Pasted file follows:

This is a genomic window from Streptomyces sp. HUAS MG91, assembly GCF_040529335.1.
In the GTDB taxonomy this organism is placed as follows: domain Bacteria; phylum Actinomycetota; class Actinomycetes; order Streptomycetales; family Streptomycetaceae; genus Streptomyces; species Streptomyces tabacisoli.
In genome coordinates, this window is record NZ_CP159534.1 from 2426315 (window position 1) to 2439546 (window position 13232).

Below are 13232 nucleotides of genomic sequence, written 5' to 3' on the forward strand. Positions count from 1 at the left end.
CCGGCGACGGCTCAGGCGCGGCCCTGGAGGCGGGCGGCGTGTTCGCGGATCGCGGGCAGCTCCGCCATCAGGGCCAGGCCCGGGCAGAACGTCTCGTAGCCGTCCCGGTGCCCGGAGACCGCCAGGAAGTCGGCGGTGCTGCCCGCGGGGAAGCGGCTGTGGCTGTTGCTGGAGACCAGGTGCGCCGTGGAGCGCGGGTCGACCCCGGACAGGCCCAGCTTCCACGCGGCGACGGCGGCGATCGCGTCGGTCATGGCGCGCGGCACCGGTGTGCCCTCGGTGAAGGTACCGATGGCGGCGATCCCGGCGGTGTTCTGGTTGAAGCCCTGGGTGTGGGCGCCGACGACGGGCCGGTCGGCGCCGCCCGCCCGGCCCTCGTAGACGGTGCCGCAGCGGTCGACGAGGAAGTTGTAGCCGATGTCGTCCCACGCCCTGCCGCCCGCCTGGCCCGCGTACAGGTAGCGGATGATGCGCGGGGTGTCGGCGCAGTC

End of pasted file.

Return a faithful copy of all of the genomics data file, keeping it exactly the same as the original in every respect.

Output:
This is a genomic window from Streptomyces sp. HUAS MG91, assembly GCF_040529335.1.
In the GTDB taxonomy this organism is placed as follows: domain Bacteria; phylum Actinomycetota; class Actinomycetes; order Streptomycetales; family Streptomycetaceae; genus Streptomyces; species Streptomyces tabacisoli.
In genome coordinates, this window is record NZ_CP159534.1 from 2426315 (window position 1) to 2439546 (window position 13232).

Below are 13232 nucleotides of genomic sequence, written 5' to 3' on the forward strand. Positions count from 1 at the left end.
CCGGCGACGGCTCAGGCGCGGCCCTGGAGGCGGGCGGCGTGTTCGCGGATCGCGGGCAGCTCCGCCATCAGGGCCAGGCCCGGGCAGAACGTCTCGTAGCCGTCCCGGTGCCCGGAGACCGCCAGGAAGTCGGCGGTGCTGCCCGCGGGGAAGCGGCTGTGGCTGTTGCTGGAGACCAGGTGCGCCGTGGAGCGCGGGTCGACCCCGGACAGGCCCAGCTTCCACGCGGCGACGGCGGCGATCGCGTCGGTCATGGCGCGCGGCACCGGTGTGCCCTCGGTGAAGGTACCGATGGCGGCGATCCCGGCGGTGTTCTGGTTGAAGCCCTGGGTGTGGGCGCCGACGACGGGCCGGTCGGCGCCGCCCGCCCGGCCCTCGTAGACGGTGCCGCAGCGGTCGACGAGGAAGTTGTAGCCGATGTCGTCCCACGCCCTGCCGCCCGCCTGGCCCGCGTACAGGTAGCGGATGATGCGCGGGGTGTCGGCGCAGTC